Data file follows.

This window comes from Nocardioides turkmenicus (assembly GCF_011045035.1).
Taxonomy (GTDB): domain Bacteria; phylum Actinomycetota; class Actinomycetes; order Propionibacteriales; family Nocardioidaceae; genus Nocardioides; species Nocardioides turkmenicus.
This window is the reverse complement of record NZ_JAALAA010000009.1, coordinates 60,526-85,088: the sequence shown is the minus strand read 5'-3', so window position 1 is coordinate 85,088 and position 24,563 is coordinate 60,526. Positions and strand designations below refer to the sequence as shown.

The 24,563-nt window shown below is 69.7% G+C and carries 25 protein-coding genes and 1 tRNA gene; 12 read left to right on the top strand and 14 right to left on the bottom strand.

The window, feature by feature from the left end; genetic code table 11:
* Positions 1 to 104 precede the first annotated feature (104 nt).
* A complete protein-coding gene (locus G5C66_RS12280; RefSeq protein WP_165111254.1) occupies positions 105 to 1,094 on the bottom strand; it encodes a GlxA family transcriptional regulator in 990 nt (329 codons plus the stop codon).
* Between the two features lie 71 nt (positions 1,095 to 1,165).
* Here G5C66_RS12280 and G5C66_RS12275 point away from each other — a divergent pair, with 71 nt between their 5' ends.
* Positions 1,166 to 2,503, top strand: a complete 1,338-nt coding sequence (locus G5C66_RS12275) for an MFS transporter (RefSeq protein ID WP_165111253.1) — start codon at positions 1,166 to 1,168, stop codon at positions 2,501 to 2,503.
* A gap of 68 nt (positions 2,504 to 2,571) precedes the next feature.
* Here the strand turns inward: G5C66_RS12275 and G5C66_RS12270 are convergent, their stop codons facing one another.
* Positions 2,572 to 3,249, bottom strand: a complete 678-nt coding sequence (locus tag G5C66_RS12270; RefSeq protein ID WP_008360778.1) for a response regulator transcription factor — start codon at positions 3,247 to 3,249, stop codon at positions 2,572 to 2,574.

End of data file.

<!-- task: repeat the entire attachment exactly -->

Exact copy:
This window comes from Nocardioides turkmenicus (assembly GCF_011045035.1).
Taxonomy (GTDB): domain Bacteria; phylum Actinomycetota; class Actinomycetes; order Propionibacteriales; family Nocardioidaceae; genus Nocardioides; species Nocardioides turkmenicus.
This window is the reverse complement of record NZ_JAALAA010000009.1, coordinates 60,526-85,088: the sequence shown is the minus strand read 5'-3', so window position 1 is coordinate 85,088 and position 24,563 is coordinate 60,526. Positions and strand designations below refer to the sequence as shown.

The 24,563-nt window shown below is 69.7% G+C and carries 25 protein-coding genes and 1 tRNA gene; 12 read left to right on the top strand and 14 right to left on the bottom strand.

The window, feature by feature from the left end; genetic code table 11:
* Positions 1 to 104 precede the first annotated feature (104 nt).
* A complete protein-coding gene (locus G5C66_RS12280; RefSeq protein WP_165111254.1) occupies positions 105 to 1,094 on the bottom strand; it encodes a GlxA family transcriptional regulator in 990 nt (329 codons plus the stop codon).
* Between the two features lie 71 nt (positions 1,095 to 1,165).
* Here G5C66_RS12280 and G5C66_RS12275 point away from each other — a divergent pair, with 71 nt between their 5' ends.
* Positions 1,166 to 2,503, top strand: a complete 1,338-nt coding sequence (locus G5C66_RS12275) for an MFS transporter (RefSeq protein ID WP_165111253.1) — start codon at positions 1,166 to 1,168, stop codon at positions 2,501 to 2,503.
* A gap of 68 nt (positions 2,504 to 2,571) precedes the next feature.
* Here the strand turns inward: G5C66_RS12275 and G5C66_RS12270 are convergent, their stop codons facing one another.
* Positions 2,572 to 3,249, bottom strand: a complete 678-nt coding sequence (locus tag G5C66_RS12270; RefSeq protein ID WP_008360778.1) for a response regulator transcription factor — start codon at positions 3,247 to 3,249, stop codon at positions 2,572 to 2,574.